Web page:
when to use speaker spikes??

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when to use speaker spikes??

Post  Sid on Tue Feb 19, 2008 2:41 am

Based on the construction of your floor is there a time when you should or should not use speaker spikes? For instance, assuming both floors are carpeted, here in Arizona the vast majority of homes are built on cement slabs but in Michigan most homes had a basement and have wooden floors and floor joists underneath. Is there more of a reason to use floor spikes on the "springy" wooden floor versus the more "refective" hard surface of a cement slab floor? Do you ever choose not to use spikes on a carpeted floor and why?

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Re: when to use speaker spikes??

Post  Classsik on Tue Feb 19, 2008 4:24 am

What are we trying to do when we fit spikes to speakers?

IMHO spikes were first fitted to speakers to aid isolation. Then someone had the contrary idea that they should embed the spikes into the floorboards to aid transfer of vibration.

Clearly transfer of vibration can be accommodated more easily using other techniques. I would thus reject the notion of using 'spikes to transfer vibration/energy'. There may be problem with this approach as energy transmitted to the floor in turn becomes airborne.

The reason that I use spikes on my speakers is to obtain some degree of isolation between the speakers and the floor through limiting physical contact. The idea here is to limit energy flow from speaker to ground and of course the ground to speaker - to limit interference.

Continuing the isolation theme I adopt the 'energy sink' approach to try to 'mop' up any energy still around at the interface between the floor and the speaker. This energy sink takes the form of a large slab of some heavy material (stone, marble etc) and the theory is that this 'massive' platform for the spiked speakers will not vibrate in any way and so will not transmit energy to the floor (or back up into the speaker). This of course will never be 100% successful.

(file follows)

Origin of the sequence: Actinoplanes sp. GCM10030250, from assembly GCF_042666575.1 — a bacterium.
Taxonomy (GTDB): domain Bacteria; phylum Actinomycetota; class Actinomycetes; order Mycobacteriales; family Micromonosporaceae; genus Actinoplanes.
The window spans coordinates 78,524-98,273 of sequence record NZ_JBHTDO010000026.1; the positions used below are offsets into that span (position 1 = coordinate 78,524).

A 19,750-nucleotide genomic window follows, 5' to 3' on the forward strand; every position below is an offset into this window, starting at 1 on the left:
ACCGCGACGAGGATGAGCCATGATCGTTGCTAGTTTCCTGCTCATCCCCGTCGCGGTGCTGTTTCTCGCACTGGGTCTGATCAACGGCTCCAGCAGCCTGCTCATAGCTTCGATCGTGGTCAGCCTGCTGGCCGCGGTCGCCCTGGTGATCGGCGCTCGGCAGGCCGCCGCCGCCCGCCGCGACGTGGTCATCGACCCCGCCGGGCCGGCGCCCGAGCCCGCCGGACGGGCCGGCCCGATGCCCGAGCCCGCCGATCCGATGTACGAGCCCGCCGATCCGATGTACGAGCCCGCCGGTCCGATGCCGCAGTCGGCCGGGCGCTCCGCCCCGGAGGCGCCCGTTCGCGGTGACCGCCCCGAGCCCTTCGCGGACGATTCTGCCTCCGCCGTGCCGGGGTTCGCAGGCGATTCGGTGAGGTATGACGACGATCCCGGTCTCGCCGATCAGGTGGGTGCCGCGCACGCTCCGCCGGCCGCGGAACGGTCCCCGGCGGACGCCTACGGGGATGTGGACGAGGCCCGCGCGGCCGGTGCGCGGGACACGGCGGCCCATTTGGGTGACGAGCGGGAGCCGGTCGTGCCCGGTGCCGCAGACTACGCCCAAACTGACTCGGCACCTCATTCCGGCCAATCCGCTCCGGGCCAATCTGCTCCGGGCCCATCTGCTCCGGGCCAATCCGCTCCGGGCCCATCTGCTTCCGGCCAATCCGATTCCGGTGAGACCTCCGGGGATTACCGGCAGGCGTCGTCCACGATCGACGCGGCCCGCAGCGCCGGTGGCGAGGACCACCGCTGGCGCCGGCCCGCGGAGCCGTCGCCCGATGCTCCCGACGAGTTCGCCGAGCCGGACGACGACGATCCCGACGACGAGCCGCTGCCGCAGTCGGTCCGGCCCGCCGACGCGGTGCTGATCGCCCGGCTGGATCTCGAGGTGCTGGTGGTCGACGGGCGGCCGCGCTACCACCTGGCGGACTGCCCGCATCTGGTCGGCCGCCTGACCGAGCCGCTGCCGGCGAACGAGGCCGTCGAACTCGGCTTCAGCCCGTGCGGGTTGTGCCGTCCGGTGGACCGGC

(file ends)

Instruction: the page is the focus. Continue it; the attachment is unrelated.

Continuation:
The contrary argument for having a system which transfers energy from speakers to ground is of course also based on good evidence such that typical speakers made from MDF, veneered chipboard or other such materials radiate huge quantities of energy at certain frequencies. Of course speaker manufacturers go to great lengths to limit the effects of this through bracing and damping cabinets and isolating drive units within cabinets. It is likely however that speaker performance could be improved if this enegy could be dissipated or dumped somewhere - but perhaps not into wooden suspended floors where it is likely to be transferred back to the speakers and cause problems.


Whichever method we use it will compromise on some issue relating to the energy flow within and around speakers. Each technique is flawed and experimentation must be encouraged. I do however suggest that anyone thinking about speaker isolation or supports should first ask themselves a basic question. What am I trying to do and why?

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Re: when to use speaker spikes??

Post  ca996 on Thu Feb 21, 2008 1:04 am

I just got a pair of Akurate 242's for my rear surrounds and they did not come with the speaker stand. i want to spike mine but not sure of the size and even where to get them, I assume the spikes are 8mm?
Any help appreciated.
Larry

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Re: when to use speaker spikes??

Post  DK on Thu Feb 21, 2008 7:43 am

If there 8mm Linn replacements are readily available from ebay shops..

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